EU fossil fuel energy production hits record low, report says


Steam rises from a coal-fired power plant near wind turbines in Niederaussem, Germany, Nov. 2, 2022. [AP Photo]

The European Union's fossil fuel energy production hit a record low the first half of the year, think tank Ember Climate reported Wednesday, although green sources are struggling to fill the gap.

The decline in coal and gas generation was driven by a drop in electricity consumption across the bloc of 4.6 per cent amid high power prices, which surged after Russia invaded Ukraine, upending gas supplies.

"The decline in fossil fuels is a sign of the times," said Ember analyst Matt Ewen.

Coal generation was down 23 per cent,  accounting for less than 10 per cent of the EU's total electricity production for the first time ever in May, Ember reported.

While gas prices have fallen from "crisis highs" last year, they remain double the cost compared with the first half of 2021, the report said.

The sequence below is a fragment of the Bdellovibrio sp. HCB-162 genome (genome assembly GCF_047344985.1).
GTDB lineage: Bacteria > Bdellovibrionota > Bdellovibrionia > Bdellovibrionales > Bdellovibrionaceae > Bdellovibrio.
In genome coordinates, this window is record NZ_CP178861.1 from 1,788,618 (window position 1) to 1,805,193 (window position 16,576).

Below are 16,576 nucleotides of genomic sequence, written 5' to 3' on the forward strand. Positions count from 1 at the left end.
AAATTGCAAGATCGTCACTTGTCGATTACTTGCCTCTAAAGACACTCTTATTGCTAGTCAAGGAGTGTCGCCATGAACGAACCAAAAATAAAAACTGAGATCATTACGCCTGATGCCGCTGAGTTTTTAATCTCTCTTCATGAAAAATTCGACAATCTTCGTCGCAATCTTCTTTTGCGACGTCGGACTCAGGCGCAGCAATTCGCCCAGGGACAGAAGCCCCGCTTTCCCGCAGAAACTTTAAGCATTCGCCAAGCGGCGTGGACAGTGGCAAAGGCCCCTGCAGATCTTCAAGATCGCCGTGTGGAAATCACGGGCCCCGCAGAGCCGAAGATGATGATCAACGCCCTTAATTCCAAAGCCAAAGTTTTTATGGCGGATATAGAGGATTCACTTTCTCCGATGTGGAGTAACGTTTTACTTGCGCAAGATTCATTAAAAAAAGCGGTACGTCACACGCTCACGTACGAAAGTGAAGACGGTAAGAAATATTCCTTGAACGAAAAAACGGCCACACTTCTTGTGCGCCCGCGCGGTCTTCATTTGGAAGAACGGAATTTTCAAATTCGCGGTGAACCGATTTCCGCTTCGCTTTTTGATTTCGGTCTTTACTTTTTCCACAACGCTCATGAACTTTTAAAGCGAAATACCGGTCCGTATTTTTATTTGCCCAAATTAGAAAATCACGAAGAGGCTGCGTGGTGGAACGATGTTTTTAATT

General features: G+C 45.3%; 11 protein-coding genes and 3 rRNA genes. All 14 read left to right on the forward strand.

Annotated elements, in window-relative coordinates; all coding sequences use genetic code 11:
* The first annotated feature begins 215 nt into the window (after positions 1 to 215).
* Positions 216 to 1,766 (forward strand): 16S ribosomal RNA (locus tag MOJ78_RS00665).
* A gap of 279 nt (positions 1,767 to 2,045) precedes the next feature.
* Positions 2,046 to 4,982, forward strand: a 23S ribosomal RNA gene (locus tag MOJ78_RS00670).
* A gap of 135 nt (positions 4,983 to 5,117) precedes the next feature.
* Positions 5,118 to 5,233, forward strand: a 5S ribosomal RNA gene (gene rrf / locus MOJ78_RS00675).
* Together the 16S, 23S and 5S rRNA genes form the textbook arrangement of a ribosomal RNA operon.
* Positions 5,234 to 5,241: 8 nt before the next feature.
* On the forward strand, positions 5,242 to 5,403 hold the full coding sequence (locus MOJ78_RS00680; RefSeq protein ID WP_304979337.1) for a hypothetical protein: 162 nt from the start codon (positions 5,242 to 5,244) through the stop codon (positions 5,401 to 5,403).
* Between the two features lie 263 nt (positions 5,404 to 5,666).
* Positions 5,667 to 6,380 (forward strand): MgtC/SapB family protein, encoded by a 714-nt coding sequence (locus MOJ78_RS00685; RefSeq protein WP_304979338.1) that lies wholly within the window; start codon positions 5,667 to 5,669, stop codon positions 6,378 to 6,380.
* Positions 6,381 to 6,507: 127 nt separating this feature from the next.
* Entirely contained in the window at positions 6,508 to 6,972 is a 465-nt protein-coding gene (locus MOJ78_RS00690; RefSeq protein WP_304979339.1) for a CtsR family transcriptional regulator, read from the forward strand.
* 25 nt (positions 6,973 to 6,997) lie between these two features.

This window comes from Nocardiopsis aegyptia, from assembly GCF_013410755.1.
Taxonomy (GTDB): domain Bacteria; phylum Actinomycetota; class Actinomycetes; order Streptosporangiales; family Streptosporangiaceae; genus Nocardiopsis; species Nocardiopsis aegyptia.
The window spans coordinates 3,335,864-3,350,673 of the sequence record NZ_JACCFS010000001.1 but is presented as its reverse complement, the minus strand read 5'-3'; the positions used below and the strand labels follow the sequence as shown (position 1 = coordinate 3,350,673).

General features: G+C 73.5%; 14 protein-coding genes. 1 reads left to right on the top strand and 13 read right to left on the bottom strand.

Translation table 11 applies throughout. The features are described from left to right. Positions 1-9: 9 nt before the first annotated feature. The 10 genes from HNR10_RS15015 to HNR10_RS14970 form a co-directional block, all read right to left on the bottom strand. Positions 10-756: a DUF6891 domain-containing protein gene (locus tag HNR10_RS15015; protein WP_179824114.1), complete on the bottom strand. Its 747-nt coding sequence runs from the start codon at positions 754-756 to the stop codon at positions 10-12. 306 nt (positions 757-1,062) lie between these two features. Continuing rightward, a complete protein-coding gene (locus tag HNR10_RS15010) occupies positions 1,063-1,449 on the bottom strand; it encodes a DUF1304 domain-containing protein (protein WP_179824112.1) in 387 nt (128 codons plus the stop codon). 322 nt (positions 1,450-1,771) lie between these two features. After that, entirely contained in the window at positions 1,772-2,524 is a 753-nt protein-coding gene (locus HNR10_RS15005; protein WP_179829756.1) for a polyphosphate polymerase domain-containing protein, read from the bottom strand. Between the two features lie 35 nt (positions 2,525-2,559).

The drop in electricity consumption resulted from emergency measures implemented by nearly all EU members between November and March to combat rising prices.

Industrial demand, notably in Germany, had also declined over the period, the report said.

Fossil fuels now make up the "lowest share ever of the power mix" at 33 per cent, Ember said.

The greatest declines in fossil fuel use year-over-year at more than 30 per cent were seen in Portugal, Austria, Bulgaria, Estonia and Finland.

But reduced demand being the driver for the decline in fossil fuel use is not "sustainable or desirable," Ember warned.

With demand expected to rise in the future, replacing fossil fuels with alternative sources needs to happen faster, Ewen said.

Solar power generation was up 13 per cent in the first half of this year compared to the same period in 2022, while wind was up a more modest 4.8 per cent.

Denmark and Portugal saw renewables account for more than 75 per cent of the electricity mix while in Greece and Romania renewables for the first time exceeded 50 per cent of the share of supply.

However, the growth in clean energy was still not enough to compensate for the gap left by the fall in fossil fuels, the report found.

"A massive push, especially on solar and wind, is urgently needed to underpin a resilient economy across Europe," Ewen said.